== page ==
Press Release

BOSTON, Sept. 9, 2018 – Catastrophe risk modeling firm AIR Worldwide estimates that industry insured losses from Typhoon Jebi, which made landfall in Japan on September 4, will be between JPY 257 billion (USD 2.3 billion) and JPY 502 billion (USD 4.5 billion). AIR Worldwide is a Verisk (Nasdaq:VRSK) business.

Typhoon Jebi, which struck Japan midday on September 4 on the island of Shikoku at the equivalent of a Category 3 hurricane, was the strongest typhoon to make landfall in Japan in 25 years, with 1-minute sustained wind speeds of 180 km/h (112 mph). It rapidly made a second landfall on the main island of Honshu, striking the major urban centers of Kobe and Osaka with winds which flipped vehicles, ripped cladding off buildings, and downed trees and power lines.

Four days before landfall, Jebi explosively intensified to become a super typhoon with wind gusts of over 190 mph, the equivalent of a Category 5 hurricane. As it headed north toward Japan, Jebi encountered wind shear and cooler water, which caused it to lose some strength but it was still an intense and potentially dangerous storm as it approached Japan. The ground was still saturated from previous storms as Jebi drew close, prompting the Japan Meteorological Agency (JMA) to issue warnings for potential flash floods and landslides.

Storm surge inundated parts of Osaka Prefecture, with a potentially record-breaking storm tide reported in that area and intense rainfall accompanied the storm, with a recorded rate of 100 mm (3.9 inches) of rain in an hour at the tourist city of Kyoto, and more than 500 millimeters (nearly 20 inches) of rain total was measured in some areas. The storm maintained its typhoon strength over the Sea of Japan as it tracked north along the coast, only weakening to tropical storm intensity early Wednesday, local time, as it passed the island of Hokkaido. Wind and torrential precipitation continued to affect the western coast up to Hokkaido overnight.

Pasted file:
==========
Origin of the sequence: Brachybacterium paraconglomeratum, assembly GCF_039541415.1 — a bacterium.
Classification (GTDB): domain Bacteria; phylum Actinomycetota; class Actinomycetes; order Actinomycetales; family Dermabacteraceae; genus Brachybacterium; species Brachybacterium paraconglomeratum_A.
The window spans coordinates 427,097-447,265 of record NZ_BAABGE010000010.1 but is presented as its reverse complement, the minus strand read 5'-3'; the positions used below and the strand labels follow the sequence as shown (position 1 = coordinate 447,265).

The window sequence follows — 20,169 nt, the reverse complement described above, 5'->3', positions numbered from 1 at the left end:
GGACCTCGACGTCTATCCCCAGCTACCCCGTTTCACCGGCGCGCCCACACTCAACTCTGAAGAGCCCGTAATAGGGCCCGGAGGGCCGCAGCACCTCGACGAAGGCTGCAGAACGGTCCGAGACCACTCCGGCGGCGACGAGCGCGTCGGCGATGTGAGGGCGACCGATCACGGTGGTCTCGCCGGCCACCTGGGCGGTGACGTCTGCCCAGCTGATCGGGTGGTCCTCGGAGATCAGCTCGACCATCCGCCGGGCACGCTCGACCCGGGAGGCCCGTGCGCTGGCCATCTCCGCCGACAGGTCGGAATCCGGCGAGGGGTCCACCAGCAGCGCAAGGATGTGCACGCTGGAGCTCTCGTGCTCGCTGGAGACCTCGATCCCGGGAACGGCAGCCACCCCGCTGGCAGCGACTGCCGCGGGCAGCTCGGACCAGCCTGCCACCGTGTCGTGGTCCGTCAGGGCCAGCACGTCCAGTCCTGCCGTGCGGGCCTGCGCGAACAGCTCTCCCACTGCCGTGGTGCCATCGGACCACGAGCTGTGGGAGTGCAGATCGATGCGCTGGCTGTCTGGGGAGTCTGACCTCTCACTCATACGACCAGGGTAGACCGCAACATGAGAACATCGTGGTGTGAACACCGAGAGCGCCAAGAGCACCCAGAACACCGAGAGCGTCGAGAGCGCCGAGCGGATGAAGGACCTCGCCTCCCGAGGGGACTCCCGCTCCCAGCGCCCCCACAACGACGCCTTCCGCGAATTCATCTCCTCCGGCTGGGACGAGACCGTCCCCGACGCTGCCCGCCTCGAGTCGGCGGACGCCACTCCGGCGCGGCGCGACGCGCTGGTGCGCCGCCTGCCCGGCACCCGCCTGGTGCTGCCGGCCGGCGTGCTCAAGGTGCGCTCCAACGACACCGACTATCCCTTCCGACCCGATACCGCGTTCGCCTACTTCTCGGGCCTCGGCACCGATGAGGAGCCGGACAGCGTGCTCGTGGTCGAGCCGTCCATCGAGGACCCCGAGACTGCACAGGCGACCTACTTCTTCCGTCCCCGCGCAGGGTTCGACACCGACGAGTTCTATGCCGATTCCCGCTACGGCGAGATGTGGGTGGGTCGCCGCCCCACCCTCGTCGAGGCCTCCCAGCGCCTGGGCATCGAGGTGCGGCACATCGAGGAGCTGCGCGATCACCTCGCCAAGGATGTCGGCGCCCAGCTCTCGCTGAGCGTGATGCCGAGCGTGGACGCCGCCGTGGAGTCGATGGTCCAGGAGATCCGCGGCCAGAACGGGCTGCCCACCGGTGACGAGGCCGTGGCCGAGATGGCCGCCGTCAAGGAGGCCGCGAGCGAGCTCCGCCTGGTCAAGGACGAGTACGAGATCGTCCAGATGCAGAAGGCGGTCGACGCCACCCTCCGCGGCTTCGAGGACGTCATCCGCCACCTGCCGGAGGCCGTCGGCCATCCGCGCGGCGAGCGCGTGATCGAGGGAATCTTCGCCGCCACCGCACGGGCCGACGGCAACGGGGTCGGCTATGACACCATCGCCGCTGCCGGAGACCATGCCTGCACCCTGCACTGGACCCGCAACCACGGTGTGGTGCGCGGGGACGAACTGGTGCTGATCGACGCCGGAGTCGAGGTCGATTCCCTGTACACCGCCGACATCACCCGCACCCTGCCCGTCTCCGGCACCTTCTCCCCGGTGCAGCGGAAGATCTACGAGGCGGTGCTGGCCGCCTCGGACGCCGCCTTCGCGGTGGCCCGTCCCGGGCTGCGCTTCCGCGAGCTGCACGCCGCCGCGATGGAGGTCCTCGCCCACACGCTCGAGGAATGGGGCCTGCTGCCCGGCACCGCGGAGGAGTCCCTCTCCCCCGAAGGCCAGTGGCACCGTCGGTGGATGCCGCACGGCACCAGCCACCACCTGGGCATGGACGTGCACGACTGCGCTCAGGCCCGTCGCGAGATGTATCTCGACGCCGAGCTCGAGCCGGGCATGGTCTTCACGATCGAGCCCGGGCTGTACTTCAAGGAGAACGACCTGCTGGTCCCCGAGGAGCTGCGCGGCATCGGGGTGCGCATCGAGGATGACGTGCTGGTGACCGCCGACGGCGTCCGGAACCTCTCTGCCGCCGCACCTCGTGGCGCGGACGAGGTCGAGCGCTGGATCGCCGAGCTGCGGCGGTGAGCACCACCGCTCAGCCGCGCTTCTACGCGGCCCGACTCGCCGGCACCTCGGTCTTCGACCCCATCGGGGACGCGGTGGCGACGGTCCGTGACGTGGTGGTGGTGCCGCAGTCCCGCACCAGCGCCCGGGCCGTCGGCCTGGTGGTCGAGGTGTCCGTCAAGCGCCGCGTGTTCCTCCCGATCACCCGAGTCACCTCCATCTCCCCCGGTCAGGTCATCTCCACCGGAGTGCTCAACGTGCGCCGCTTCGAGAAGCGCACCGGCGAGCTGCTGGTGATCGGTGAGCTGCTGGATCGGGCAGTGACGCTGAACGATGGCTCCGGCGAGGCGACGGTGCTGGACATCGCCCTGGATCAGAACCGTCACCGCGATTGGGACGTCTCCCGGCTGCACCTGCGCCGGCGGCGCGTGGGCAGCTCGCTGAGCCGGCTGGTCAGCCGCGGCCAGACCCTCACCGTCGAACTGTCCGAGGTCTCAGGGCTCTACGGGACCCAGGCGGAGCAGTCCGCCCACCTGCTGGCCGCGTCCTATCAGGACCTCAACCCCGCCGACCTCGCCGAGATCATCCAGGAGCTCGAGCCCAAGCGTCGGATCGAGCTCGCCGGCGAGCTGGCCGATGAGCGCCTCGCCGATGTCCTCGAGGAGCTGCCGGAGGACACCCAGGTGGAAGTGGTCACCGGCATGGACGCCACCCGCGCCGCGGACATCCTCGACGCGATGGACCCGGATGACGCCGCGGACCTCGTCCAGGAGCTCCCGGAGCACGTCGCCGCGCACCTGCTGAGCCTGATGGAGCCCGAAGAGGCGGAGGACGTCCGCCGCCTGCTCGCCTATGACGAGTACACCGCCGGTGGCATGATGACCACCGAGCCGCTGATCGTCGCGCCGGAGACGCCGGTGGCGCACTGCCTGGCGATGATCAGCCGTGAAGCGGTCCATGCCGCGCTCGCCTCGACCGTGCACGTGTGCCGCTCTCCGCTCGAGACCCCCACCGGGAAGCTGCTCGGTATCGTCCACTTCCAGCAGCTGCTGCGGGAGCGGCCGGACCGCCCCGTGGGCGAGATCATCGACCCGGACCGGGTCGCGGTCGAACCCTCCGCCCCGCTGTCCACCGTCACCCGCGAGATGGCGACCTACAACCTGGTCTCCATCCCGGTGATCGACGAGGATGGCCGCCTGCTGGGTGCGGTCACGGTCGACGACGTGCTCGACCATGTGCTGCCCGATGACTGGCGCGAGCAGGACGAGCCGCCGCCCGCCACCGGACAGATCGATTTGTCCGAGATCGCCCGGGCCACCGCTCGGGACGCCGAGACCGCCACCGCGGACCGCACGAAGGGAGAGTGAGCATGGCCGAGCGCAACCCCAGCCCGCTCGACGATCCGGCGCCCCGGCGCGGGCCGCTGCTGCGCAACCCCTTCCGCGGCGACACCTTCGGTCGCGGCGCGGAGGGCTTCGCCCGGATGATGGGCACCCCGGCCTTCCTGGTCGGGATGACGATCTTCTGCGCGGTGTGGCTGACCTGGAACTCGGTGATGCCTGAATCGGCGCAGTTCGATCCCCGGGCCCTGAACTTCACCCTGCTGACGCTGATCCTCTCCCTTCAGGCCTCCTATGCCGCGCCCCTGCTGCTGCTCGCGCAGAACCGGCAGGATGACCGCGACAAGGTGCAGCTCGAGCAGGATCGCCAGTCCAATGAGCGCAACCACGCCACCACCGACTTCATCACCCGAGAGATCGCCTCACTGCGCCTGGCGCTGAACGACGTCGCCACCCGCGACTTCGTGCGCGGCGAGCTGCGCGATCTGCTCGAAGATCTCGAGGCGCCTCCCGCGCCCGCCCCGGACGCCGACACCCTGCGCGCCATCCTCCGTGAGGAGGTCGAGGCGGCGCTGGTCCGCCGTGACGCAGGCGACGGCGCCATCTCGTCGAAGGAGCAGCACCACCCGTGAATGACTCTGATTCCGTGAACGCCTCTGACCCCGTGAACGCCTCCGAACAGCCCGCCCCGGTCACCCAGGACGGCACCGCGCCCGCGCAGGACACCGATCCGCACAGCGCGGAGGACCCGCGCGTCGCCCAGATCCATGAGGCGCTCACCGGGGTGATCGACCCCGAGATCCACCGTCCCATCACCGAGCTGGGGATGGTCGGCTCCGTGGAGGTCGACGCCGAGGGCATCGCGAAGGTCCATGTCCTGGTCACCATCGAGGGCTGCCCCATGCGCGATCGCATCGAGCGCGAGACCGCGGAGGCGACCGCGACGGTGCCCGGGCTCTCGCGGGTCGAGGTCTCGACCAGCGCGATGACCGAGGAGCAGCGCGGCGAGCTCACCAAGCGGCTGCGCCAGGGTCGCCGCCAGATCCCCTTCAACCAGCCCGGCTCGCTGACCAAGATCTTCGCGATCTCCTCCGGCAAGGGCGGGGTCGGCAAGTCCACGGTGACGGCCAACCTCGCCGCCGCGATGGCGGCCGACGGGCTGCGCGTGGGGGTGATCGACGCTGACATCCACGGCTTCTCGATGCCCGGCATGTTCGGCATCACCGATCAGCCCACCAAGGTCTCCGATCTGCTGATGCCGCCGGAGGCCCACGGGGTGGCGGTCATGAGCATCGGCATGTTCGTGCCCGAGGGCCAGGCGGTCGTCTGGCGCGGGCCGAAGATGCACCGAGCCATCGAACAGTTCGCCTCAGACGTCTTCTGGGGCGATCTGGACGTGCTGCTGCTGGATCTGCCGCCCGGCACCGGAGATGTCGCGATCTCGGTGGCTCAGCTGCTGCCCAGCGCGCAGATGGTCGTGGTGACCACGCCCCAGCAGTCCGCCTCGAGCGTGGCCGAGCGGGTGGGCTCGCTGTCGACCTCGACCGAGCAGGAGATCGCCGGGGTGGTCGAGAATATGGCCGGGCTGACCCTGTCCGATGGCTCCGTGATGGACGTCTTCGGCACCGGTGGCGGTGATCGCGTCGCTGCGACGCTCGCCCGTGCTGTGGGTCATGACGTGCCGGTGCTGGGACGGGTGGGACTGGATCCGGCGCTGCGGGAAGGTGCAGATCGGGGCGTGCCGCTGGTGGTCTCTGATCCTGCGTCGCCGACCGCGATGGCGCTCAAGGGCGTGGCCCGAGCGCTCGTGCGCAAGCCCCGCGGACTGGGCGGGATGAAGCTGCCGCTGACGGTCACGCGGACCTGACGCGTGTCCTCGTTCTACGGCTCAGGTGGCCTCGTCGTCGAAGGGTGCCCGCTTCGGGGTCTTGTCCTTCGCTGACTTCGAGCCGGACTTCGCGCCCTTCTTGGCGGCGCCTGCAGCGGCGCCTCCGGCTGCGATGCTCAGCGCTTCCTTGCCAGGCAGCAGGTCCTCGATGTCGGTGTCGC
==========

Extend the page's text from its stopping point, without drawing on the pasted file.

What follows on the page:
Along with major damage to buildings and infrastructure, there has been significant business interruption, particularly to manufacturing and tourism, with widespread shipping and transportation impacts. Kansai Airport plays a significant shipping role in the region, and the closure could disrupt supply chains.

AIR’s modeled insured loss estimates include:
• Insured damage to property (residential, commercial, industrial, and agricultural/mutual), both structures and their contents, and automobile

AIR’s modeled insured loss estimates do not include:
•Losses from precipitation-induced flood
• Landslide
• Losses to land
• Losses to infrastructure
• Losses to CAR/EAR, marine hull, or marine cargo lines of business
• Business interruption losses
• Loss adjustment expenses
• Demand surge—the increase in costs of materials, services, and labor due to increased demand following a catastrophic event

About AIR Worldwide

AIR Worldwide (AIR) provides risk modeling solutions that make individuals, businesses, and society more resilient to extreme events. In 1987, AIR Worldwide founded the catastrophe modeling industry and today models the risk from natural catastrophes, terrorism, pandemics, casualty catastrophes, and cyber incidents. Insurance, reinsurance, financial, corporate, and government clients rely on AIR’s advanced science, software, and consulting services for catastrophe risk management, insurance-linked securities, longevity modeling, site-specific engineering analyses, and agricultural risk management. AIR Worldwide, a Verisk (Nasdaq:VRSK) business, is headquartered in Boston, with additional offices in North America, Europe, and Asia. For more information, please visit www.air-worldwide.com.


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